In the sitting version, place both feet flat on the floor and put your hands on your knees. Inhale, then arch your spine and roll your shoulders forward and down to form the cow pose. As you breathe out, move your spine in the other direction and thrust your chest out, bringing the head forward. This is the cat pose. Repeat this process four to five times, remember to breathe deeply throughout.
3. Chair spinal twist
This position is particularly good if your back is feeling tense or getting a bit sore. Stand up, then sit sideways on your chair so that the back of it is to your right. Twist your entire torso to the right, hold on to the back of the chair, and remain in this position for four to five deep breaths.
Return slowly back to normal sitting position, then repeat in the other direction.
4. Chair pigeon pose
It’s time to get that blood flowing in your legs. Return to your normal sitting position, and maintain a straight back with upright posture. Bring you ankle up and rest it on the thigh of your opposite leg, keeping the knee parallel with the ankle as much as you can. Breath in and out four to five times, then repeat this process in reverse with the other leg.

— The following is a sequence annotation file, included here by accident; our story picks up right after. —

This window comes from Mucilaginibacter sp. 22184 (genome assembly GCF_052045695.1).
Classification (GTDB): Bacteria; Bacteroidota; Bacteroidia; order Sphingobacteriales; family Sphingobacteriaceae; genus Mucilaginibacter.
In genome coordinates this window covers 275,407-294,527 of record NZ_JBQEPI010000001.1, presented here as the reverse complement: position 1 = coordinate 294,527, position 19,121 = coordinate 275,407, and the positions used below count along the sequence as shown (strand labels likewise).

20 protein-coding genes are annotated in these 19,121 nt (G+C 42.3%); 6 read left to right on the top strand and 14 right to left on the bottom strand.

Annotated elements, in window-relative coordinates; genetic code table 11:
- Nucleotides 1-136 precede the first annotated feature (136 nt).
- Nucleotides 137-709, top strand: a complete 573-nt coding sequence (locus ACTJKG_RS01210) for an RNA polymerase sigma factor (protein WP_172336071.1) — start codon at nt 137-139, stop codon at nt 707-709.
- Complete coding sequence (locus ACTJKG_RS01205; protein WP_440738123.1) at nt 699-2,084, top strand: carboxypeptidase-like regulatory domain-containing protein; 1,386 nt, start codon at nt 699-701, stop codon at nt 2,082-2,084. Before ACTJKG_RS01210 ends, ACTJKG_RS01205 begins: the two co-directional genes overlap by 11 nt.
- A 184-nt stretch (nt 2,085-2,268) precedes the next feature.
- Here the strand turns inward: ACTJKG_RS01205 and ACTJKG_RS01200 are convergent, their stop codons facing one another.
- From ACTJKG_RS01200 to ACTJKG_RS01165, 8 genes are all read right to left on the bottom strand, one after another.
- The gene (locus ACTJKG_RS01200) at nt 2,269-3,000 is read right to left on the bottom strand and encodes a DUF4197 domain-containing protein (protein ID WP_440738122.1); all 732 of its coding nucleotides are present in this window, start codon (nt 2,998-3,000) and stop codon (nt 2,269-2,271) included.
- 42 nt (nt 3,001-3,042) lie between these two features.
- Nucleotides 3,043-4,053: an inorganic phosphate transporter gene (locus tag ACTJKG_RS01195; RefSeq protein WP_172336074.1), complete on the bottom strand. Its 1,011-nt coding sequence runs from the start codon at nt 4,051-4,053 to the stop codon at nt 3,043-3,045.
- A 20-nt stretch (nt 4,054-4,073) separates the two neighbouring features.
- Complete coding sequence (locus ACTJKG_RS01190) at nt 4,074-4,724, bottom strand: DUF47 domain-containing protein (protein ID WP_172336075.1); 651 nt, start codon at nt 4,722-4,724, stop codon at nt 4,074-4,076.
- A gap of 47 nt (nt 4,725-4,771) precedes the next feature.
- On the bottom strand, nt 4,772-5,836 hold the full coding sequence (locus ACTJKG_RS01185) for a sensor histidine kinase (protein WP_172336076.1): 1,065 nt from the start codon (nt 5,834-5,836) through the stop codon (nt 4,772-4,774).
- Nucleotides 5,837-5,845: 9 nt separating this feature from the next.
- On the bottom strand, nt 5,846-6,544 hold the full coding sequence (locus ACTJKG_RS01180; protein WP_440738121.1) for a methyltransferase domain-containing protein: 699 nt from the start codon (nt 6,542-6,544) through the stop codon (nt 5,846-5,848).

5. Chair forward bend
Sure, you might get a bit of a weird look from your work colleagues for this one, but take solace in the fact that your health is going to be dramatically better than theirs the more of these sitting yoga poses you do.
Breath out, then bend forward over your legs. If it’s comfortable to do so, rest the flat of your palms on the floor. If they don’t comfortably reach the floor, simply let them hang down loosely. The head should also hang down between your arms.
Inhale, then return to sitting position and raise your arms over your head. Then exhale, and return to the forward-bend position. Repeat four to five times.
6. Chair side angle
Now we’re starting to get a little more complicated in our yoga poses. If you’d like to keep things simple, the above five poses should be sufficient to offset all that time spent sitting. But if you’d like to improve blood flow even more, give this one a try.
Following the forward-bend, stay in the downwards position. Then move your left hand to the outside of your right foot, with fingertips touching the floor. Open your chest, and while exhaling slowly bring your right hand and gaze up to the ceiling. Hold for three to four breaths, bring your right arm down to the floor, and repeat on the other side.
If necessary, find a quiet spot to do your chair yoga poses
Much of the health benefits of yoga come from the deep relaxation of calm, collected breathing and slow, measured thoughts. If your office is in a constant state of turmoil, with people always walking by and a lot of noise, consider finding somewhere quiet and away from the action to do your chair yoga poses. This might be in a disused meeting room, or in your work cafeteria.
Set yourself reminders to make sure you do these poses on a regular basis. They might just save your life.
— Liivi Hess